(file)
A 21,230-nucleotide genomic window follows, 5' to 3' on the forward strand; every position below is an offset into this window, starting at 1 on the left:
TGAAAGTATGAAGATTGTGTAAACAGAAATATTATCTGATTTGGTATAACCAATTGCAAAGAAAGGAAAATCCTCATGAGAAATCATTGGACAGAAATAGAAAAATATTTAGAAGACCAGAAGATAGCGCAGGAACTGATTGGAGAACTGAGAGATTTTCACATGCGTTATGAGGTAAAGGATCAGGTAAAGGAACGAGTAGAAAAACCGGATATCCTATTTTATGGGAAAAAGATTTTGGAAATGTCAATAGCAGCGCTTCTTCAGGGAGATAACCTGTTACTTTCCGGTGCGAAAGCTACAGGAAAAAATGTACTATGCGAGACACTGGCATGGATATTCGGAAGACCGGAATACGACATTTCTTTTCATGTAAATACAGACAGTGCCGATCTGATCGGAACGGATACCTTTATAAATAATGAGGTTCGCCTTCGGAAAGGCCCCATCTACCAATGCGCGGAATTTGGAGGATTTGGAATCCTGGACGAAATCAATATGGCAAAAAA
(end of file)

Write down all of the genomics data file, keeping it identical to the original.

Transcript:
A 21,230-nucleotide genomic window follows, 5' to 3' on the forward strand; every position below is an offset into this window, starting at 1 on the left:
TGAAAGTATGAAGATTGTGTAAACAGAAATATTATCTGATTTGGTATAACCAATTGCAAAGAAAGGAAAATCCTCATGAGAAATCATTGGACAGAAATAGAAAAATATTTAGAAGACCAGAAGATAGCGCAGGAACTGATTGGAGAACTGAGAGATTTTCACATGCGTTATGAGGTAAAGGATCAGGTAAAGGAACGAGTAGAAAAACCGGATATCCTATTTTATGGGAAAAAGATTTTGGAAATGTCAATAGCAGCGCTTCTTCAGGGAGATAACCTGTTACTTTCCGGTGCGAAAGCTACAGGAAAAAATGTACTATGCGAGACACTGGCATGGATATTCGGAAGACCGGAATACGACATTTCTTTTCATGTAAATACAGACAGTGCCGATCTGATCGGAACGGATACCTTTATAAATAATGAGGTTCGCCTTCGGAAAGGCCCCATCTACCAATGCGCGGAATTTGGAGGATTTGGAATCCTGGACGAAATCAATATGGCAAAAAA